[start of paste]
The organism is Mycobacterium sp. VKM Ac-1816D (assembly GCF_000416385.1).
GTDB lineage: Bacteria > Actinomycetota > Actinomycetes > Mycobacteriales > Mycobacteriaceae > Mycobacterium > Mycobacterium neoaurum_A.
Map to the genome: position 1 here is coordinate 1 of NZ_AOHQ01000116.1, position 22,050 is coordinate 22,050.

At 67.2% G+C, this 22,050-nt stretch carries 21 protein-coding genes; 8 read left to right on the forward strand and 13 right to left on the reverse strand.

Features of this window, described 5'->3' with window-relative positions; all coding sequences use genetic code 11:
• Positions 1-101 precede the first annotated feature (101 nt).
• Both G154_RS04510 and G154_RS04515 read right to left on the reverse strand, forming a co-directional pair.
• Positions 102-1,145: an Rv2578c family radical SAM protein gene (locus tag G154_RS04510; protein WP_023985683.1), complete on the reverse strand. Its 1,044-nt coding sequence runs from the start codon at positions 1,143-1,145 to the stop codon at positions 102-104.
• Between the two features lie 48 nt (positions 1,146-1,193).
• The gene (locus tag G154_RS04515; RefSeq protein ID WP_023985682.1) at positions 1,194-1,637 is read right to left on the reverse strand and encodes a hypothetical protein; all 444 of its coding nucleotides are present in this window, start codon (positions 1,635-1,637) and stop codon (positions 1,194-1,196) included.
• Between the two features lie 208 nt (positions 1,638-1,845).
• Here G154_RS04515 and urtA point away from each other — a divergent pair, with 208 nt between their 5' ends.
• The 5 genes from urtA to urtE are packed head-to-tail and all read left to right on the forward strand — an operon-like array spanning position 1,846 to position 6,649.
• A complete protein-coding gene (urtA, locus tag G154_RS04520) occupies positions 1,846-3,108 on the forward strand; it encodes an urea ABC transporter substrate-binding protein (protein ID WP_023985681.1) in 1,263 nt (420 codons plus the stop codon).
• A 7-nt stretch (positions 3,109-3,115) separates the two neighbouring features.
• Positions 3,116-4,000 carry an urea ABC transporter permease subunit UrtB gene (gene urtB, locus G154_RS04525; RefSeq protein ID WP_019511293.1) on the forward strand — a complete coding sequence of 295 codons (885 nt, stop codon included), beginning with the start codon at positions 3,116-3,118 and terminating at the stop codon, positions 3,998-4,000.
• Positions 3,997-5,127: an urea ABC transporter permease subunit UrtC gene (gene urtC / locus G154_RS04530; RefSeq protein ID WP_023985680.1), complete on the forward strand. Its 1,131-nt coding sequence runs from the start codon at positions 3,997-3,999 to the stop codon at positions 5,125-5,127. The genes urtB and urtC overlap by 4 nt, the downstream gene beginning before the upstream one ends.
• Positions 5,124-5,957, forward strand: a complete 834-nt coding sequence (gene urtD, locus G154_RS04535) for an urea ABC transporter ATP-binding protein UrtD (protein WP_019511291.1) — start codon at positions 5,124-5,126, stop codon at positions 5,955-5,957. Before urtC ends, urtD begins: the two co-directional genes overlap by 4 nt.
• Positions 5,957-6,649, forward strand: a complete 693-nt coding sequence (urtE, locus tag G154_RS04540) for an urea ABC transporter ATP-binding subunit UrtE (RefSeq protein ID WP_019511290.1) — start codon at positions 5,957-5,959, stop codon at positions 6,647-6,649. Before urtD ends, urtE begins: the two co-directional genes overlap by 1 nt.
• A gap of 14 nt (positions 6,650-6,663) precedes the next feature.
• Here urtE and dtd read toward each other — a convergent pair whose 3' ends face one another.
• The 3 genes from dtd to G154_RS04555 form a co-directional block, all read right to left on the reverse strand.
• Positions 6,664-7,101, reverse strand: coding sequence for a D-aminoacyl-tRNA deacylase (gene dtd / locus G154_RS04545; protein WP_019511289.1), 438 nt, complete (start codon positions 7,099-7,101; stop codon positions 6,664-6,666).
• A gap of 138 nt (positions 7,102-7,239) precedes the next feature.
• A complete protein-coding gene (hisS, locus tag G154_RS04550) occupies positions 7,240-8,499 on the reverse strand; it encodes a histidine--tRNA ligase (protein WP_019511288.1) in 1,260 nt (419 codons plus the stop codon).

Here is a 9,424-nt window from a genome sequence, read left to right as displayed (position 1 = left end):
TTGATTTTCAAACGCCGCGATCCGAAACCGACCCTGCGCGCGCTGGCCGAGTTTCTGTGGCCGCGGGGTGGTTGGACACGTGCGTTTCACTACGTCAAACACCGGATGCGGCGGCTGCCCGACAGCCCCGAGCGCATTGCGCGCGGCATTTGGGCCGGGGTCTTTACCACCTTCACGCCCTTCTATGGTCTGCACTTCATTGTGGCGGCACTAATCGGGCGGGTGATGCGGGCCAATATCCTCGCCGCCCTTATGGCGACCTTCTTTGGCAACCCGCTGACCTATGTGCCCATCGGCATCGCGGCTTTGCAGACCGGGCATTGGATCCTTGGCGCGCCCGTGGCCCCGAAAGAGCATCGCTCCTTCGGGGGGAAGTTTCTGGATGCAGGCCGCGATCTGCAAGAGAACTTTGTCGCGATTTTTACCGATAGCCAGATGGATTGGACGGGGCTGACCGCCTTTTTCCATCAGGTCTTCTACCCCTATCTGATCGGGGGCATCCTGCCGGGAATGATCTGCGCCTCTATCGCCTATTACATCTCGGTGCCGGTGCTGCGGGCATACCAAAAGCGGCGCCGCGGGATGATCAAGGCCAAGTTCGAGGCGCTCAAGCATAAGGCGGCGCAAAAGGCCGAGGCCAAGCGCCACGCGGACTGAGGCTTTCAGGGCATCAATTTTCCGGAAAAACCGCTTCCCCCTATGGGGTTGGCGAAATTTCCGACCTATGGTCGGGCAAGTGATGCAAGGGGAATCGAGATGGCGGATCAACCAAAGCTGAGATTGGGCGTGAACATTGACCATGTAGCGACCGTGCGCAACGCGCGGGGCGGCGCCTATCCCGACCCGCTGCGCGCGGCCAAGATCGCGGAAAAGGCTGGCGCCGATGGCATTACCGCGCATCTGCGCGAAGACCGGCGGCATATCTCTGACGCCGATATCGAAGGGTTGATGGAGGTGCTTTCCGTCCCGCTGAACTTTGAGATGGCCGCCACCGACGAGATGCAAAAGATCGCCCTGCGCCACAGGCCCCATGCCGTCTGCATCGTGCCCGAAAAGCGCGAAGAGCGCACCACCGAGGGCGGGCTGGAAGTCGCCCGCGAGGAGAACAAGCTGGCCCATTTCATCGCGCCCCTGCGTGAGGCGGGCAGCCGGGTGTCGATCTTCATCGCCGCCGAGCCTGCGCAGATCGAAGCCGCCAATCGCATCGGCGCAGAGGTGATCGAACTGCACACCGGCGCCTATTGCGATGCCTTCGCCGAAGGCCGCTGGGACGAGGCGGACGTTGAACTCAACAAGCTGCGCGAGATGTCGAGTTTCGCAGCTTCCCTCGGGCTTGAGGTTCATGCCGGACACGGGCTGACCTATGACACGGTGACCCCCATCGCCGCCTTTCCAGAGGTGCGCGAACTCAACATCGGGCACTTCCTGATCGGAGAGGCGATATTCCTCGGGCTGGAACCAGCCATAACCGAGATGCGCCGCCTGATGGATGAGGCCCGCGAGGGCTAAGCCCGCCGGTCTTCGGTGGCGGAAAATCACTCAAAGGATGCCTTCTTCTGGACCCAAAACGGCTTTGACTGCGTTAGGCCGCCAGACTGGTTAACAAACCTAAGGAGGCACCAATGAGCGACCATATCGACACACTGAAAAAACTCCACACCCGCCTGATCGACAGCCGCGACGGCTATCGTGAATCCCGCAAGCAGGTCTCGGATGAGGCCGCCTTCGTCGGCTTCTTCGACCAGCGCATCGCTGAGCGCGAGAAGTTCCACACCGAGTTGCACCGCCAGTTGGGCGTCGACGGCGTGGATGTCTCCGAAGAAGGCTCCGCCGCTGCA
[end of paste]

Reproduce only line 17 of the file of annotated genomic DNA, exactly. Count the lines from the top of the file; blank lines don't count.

• Positions 3,997-5,127: an urea ABC transporter permease subunit UrtC gene (gene urtC / locus G154_RS04530; RefSeq protein ID WP_023985680.1), complete on the forward strand. Its 1,131-nt coding sequence runs from the start codon at positions 3,997-3,999 to the stop codon at positions 5,125-5,127. The genes urtB and urtC overlap by 4 nt, the downstream gene beginning before the upstream one ends.